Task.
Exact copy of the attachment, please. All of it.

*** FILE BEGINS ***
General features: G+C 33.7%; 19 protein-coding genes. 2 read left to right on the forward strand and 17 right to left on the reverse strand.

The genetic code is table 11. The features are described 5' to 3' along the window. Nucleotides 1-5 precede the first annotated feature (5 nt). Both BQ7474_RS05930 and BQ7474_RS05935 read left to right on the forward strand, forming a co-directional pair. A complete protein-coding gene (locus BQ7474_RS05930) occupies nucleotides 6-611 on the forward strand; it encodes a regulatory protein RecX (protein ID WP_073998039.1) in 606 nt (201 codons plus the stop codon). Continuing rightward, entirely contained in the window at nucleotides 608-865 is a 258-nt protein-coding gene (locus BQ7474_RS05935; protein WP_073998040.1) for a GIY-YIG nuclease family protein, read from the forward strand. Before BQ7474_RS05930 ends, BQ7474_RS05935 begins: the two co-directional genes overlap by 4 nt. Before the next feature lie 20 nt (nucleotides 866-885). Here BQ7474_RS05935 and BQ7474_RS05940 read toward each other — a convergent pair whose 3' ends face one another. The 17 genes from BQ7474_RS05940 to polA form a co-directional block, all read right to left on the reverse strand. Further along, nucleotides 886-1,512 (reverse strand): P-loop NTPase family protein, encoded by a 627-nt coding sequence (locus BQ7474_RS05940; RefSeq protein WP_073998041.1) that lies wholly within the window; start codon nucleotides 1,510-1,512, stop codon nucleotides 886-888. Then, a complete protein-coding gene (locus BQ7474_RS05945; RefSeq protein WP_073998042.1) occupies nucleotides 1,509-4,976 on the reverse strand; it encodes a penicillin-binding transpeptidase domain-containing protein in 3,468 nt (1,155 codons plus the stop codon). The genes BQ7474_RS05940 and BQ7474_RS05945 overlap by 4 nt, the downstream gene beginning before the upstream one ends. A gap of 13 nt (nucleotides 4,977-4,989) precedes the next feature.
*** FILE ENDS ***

General features: G+C 33.7%; 19 protein-coding genes. 2 read left to right on the forward strand and 17 right to left on the reverse strand.

The genetic code is table 11. The features are described 5' to 3' along the window. Nucleotides 1-5 precede the first annotated feature (5 nt). Both BQ7474_RS05930 and BQ7474_RS05935 read left to right on the forward strand, forming a co-directional pair. A complete protein-coding gene (locus BQ7474_RS05930) occupies nucleotides 6-611 on the forward strand; it encodes a regulatory protein RecX (protein ID WP_073998039.1) in 606 nt (201 codons plus the stop codon). Continuing rightward, entirely contained in the window at nucleotides 608-865 is a 258-nt protein-coding gene (locus BQ7474_RS05935; protein WP_073998040.1) for a GIY-YIG nuclease family protein, read from the forward strand. Before BQ7474_RS05930 ends, BQ7474_RS05935 begins: the two co-directional genes overlap by 4 nt. Before the next feature lie 20 nt (nucleotides 866-885). Here BQ7474_RS05935 and BQ7474_RS05940 read toward each other — a convergent pair whose 3' ends face one another. The 17 genes from BQ7474_RS05940 to polA form a co-directional block, all read right to left on the reverse strand. Further along, nucleotides 886-1,512 (reverse strand): P-loop NTPase family protein, encoded by a 627-nt coding sequence (locus BQ7474_RS05940; RefSeq protein WP_073998041.1) that lies wholly within the window; start codon nucleotides 1,510-1,512, stop codon nucleotides 886-888. Then, a complete protein-coding gene (locus BQ7474_RS05945; RefSeq protein WP_073998042.1) occupies nucleotides 1,509-4,976 on the reverse strand; it encodes a penicillin-binding transpeptidase domain-containing protein in 3,468 nt (1,155 codons plus the stop codon). The genes BQ7474_RS05940 and BQ7474_RS05945 overlap by 4 nt, the downstream gene beginning before the upstream one ends. A gap of 13 nt (nucleotides 4,977-4,989) precedes the next feature.